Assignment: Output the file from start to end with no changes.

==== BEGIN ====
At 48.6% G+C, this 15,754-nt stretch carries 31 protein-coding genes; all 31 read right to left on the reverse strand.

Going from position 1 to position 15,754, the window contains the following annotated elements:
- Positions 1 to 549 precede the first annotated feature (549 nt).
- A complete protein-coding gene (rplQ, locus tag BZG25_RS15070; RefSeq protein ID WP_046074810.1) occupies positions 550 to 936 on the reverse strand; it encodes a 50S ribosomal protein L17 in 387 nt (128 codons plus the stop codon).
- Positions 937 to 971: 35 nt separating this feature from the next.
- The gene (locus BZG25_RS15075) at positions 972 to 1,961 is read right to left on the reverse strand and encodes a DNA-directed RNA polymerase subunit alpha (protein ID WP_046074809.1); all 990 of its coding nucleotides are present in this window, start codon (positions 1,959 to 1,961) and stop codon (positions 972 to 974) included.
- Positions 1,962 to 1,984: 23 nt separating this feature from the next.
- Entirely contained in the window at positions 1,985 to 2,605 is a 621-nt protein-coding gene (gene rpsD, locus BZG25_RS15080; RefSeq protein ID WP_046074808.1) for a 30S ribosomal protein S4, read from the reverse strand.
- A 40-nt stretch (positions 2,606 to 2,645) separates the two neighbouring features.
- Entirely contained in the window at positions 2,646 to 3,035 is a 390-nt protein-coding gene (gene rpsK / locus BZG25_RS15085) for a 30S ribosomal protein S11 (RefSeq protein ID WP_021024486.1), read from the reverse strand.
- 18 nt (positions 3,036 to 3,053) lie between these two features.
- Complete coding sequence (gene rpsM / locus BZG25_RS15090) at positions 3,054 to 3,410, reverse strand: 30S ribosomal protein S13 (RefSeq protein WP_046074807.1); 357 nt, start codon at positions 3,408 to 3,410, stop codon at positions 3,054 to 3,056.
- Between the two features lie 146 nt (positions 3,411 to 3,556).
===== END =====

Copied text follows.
At 48.6% G+C, this 15,754-nt stretch carries 31 protein-coding genes; all 31 read right to left on the reverse strand.

Going from position 1 to position 15,754, the window contains the following annotated elements:
- Positions 1 to 549 precede the first annotated feature (549 nt).
- A complete protein-coding gene (rplQ, locus tag BZG25_RS15070; RefSeq protein ID WP_046074810.1) occupies positions 550 to 936 on the reverse strand; it encodes a 50S ribosomal protein L17 in 387 nt (128 codons plus the stop codon).
- Positions 937 to 971: 35 nt separating this feature from the next.
- The gene (locus BZG25_RS15075) at positions 972 to 1,961 is read right to left on the reverse strand and encodes a DNA-directed RNA polymerase subunit alpha (protein ID WP_046074809.1); all 990 of its coding nucleotides are present in this window, start codon (positions 1,959 to 1,961) and stop codon (positions 972 to 974) included.
- Positions 1,962 to 1,984: 23 nt separating this feature from the next.
- Entirely contained in the window at positions 1,985 to 2,605 is a 621-nt protein-coding gene (gene rpsD, locus BZG25_RS15080; RefSeq protein ID WP_046074808.1) for a 30S ribosomal protein S4, read from the reverse strand.
- A 40-nt stretch (positions 2,606 to 2,645) separates the two neighbouring features.
- Entirely contained in the window at positions 2,646 to 3,035 is a 390-nt protein-coding gene (gene rpsK / locus BZG25_RS15085) for a 30S ribosomal protein S11 (RefSeq protein ID WP_021024486.1), read from the reverse strand.
- 18 nt (positions 3,036 to 3,053) lie between these two features.
- Complete coding sequence (gene rpsM / locus BZG25_RS15090) at positions 3,054 to 3,410, reverse strand: 30S ribosomal protein S13 (RefSeq protein WP_046074807.1); 357 nt, start codon at positions 3,408 to 3,410, stop codon at positions 3,054 to 3,056.
- Between the two features lie 146 nt (positions 3,411 to 3,556).